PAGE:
Stirring interest in high endOverseas Property | Prashant Gopal 2 Jan 2020
Rich homebuyers laid low in 2019 as economic uncertainties turned global cities into risky propositions. But don't be surprised to spot the world's wealthiest people beginning to spend money again as home prices in relatively stable economic areas continue to sink into bargain territory.
In a few cities, prices are even set to rise, according to global property consultancy Knight Frank. Paris leads the agency's2020 forecast, with a 7 percent luxury price increase, followed by Miami and Berlin, where luxury units are also relatively affordable and in short supply.
However, political and economic question marks still abound.
And taxes on the rich instituted by cities such as Vancouver, London and New York will continue to weigh on sales, said Kate Everett-Allen, a Knight Frank partner in London. "Most markets will still see prime prices increase but by smaller margins than previously."
New York City prices will fall 3 percent this year, a continuation of last year's trend, said Knight Frank.
And Vancouver's stuck, too. Sellers of pricey properties will likely still be feeling the hangover from the drawback of Chinese buyers and foreign buyer tax measures that were introduced in 2016 to cool runaway prices.
In Hong Kong, the political unrest has hurt the luxury market, but it's still unlikely to crash this year, according to Knight Frank, which projected a 2 percent drop for luxury prices in 2020.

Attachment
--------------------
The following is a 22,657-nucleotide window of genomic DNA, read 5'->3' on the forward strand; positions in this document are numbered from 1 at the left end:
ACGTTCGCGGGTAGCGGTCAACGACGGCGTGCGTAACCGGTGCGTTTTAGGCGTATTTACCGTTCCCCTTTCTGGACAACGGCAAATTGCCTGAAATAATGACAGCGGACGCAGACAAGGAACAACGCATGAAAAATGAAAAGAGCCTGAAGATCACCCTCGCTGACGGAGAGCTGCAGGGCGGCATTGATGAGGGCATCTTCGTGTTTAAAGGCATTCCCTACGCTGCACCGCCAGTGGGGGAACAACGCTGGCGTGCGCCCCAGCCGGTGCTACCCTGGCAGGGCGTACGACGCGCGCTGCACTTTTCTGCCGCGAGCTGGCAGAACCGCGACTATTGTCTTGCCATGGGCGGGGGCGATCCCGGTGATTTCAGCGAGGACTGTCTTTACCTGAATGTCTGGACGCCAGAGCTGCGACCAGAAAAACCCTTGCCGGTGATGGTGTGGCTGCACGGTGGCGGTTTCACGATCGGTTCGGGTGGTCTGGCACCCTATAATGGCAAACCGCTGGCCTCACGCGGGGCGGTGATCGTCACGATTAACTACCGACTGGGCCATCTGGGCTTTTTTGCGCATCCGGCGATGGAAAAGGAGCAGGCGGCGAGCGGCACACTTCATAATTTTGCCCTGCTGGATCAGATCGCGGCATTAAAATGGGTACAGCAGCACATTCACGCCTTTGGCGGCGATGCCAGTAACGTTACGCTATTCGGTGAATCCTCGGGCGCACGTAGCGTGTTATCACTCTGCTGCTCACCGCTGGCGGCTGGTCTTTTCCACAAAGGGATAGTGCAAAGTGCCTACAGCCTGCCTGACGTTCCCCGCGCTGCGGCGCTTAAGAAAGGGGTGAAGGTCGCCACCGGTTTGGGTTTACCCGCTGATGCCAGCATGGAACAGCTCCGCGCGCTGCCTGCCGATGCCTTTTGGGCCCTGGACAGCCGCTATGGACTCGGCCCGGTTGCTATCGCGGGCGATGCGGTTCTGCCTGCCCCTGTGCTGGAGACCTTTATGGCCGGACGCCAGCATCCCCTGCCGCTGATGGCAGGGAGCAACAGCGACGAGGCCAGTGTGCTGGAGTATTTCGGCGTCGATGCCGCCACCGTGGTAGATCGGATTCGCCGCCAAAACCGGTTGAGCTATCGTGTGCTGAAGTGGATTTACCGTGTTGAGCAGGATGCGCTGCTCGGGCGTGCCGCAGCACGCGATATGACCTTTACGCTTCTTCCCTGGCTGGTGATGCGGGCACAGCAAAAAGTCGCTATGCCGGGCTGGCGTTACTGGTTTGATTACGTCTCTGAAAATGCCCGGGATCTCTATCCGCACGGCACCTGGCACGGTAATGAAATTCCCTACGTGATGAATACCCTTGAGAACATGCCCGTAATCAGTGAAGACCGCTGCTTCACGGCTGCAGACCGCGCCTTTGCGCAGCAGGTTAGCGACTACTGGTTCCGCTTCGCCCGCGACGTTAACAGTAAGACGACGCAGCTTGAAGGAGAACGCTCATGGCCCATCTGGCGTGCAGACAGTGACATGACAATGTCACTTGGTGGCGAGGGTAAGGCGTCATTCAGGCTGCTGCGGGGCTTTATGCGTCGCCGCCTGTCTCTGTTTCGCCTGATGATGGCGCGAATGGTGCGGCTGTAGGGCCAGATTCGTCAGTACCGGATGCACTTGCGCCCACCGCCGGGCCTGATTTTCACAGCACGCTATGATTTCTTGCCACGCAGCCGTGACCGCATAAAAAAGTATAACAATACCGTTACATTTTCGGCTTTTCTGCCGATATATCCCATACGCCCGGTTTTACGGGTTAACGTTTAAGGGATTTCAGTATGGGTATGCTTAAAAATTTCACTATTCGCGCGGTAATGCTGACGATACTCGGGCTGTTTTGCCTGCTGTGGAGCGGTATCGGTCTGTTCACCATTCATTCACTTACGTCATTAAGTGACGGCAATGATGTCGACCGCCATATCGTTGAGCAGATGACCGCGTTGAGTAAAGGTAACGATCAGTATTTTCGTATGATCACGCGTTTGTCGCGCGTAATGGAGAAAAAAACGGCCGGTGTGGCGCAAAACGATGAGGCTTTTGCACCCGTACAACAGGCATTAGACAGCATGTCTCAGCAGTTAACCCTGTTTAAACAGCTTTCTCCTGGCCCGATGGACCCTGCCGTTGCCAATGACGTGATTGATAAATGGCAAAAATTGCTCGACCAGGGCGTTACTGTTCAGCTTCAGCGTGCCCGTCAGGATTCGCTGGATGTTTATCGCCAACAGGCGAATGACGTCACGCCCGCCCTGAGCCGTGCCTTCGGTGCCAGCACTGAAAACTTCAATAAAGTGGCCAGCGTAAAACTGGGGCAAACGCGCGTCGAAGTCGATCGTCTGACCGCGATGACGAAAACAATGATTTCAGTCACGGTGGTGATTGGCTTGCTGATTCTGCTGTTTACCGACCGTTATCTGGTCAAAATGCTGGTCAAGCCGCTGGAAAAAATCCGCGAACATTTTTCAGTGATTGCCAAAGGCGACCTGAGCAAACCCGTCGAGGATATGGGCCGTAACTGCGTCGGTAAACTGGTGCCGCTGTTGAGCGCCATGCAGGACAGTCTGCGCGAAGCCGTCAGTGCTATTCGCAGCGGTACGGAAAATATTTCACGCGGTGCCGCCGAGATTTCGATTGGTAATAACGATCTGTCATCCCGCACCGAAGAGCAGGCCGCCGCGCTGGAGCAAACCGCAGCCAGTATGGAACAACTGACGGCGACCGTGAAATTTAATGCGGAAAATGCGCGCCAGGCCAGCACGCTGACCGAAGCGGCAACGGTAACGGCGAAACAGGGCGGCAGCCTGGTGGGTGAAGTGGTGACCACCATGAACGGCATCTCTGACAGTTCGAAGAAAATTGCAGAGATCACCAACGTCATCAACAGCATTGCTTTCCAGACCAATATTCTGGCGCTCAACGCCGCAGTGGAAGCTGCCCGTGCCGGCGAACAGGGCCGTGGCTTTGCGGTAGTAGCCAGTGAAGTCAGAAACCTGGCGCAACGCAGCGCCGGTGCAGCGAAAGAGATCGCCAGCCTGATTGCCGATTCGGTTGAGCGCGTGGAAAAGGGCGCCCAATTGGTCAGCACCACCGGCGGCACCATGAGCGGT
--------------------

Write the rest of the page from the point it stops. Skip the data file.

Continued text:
Philip White, president and chief executive officer of Sotheby's International Realty, said buyers are putting purchases on hold and starting to look elsewhere in cities such as in Vancouver, Los Angeles, San Francisco and London. "Real estate buyers look for a stable political system, and they're not finding that right now in Hong Kong."
Central London, where prices fell 3 percent in the 12 months through November, will stabilize slightly as the fate of Brexit becomes clearer, saidTom Bill, Knight Frank's head of London residential research.
Prices are likely to rise by about 1 percent this year, according to Knight Frank's research. "Once the Brexit deal is completed, we forecast rising momentum across all markets," the company's 2020 forecast report said.